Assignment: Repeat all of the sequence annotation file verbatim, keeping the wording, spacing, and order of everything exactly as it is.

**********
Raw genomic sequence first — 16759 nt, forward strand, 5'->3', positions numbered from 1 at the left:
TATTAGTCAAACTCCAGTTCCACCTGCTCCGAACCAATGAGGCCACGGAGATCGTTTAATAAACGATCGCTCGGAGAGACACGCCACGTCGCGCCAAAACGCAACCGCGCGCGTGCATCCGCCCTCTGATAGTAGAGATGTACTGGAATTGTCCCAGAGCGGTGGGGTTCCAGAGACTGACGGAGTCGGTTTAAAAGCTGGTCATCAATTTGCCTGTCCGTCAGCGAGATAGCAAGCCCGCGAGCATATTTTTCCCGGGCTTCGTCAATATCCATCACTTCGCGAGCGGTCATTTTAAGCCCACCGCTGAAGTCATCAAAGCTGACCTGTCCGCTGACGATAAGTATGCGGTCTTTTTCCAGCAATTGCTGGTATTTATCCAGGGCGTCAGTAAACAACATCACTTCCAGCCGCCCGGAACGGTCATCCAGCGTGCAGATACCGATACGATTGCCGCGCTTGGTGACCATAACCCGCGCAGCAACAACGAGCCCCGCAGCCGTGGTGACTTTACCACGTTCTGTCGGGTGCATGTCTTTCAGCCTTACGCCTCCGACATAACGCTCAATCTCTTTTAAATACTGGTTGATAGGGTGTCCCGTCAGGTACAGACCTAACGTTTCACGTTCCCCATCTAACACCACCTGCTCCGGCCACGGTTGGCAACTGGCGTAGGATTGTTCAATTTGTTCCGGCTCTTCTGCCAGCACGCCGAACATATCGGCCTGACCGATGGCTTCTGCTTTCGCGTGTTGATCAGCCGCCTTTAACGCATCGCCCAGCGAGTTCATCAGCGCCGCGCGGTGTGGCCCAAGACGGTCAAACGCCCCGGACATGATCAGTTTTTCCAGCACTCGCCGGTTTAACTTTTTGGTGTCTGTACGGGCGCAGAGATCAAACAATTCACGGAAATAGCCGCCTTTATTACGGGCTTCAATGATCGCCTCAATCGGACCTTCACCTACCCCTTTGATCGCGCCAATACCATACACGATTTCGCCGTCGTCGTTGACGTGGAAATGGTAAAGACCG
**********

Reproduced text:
Raw genomic sequence first — 16759 nt, forward strand, 5'->3', positions numbered from 1 at the left:
TATTAGTCAAACTCCAGTTCCACCTGCTCCGAACCAATGAGGCCACGGAGATCGTTTAATAAACGATCGCTCGGAGAGACACGCCACGTCGCGCCAAAACGCAACCGCGCGCGTGCATCCGCCCTCTGATAGTAGAGATGTACTGGAATTGTCCCAGAGCGGTGGGGTTCCAGAGACTGACGGAGTCGGTTTAAAAGCTGGTCATCAATTTGCCTGTCCGTCAGCGAGATAGCAAGCCCGCGAGCATATTTTTCCCGGGCTTCGTCAATATCCATCACTTCGCGAGCGGTCATTTTAAGCCCACCGCTGAAGTCATCAAAGCTGACCTGTCCGCTGACGATAAGTATGCGGTCTTTTTCCAGCAATTGCTGGTATTTATCCAGGGCGTCAGTAAACAACATCACTTCCAGCCGCCCGGAACGGTCATCCAGCGTGCAGATACCGATACGATTGCCGCGCTTGGTGACCATAACCCGCGCAGCAACAACGAGCCCCGCAGCCGTGGTGACTTTACCACGTTCTGTCGGGTGCATGTCTTTCAGCCTTACGCCTCCGACATAACGCTCAATCTCTTTTAAATACTGGTTGATAGGGTGTCCCGTCAGGTACAGACCTAACGTTTCACGTTCCCCATCTAACACCACCTGCTCCGGCCACGGTTGGCAACTGGCGTAGGATTGTTCAATTTGTTCCGGCTCTTCTGCCAGCACGCCGAACATATCGGCCTGACCGATGGCTTCTGCTTTCGCGTGTTGATCAGCCGCCTTTAACGCATCGCCCAGCGAGTTCATCAGCGCCGCGCGGTGTGGCCCAAGACGGTCAAACGCCCCGGACATGATCAGTTTTTCCAGCACTCGCCGGTTTAACTTTTTGGTGTCTGTACGGGCGCAGAGATCAAACAATTCACGGAAATAGCCGCCTTTATTACGGGCTTCAATGATCGCCTCAATCGGACCTTCACCTACCCCTTTGATCGCGCCAATACCATACACGATTTCGCCGTCGTCGTTGACGTGGAAATGGTAAAGACCG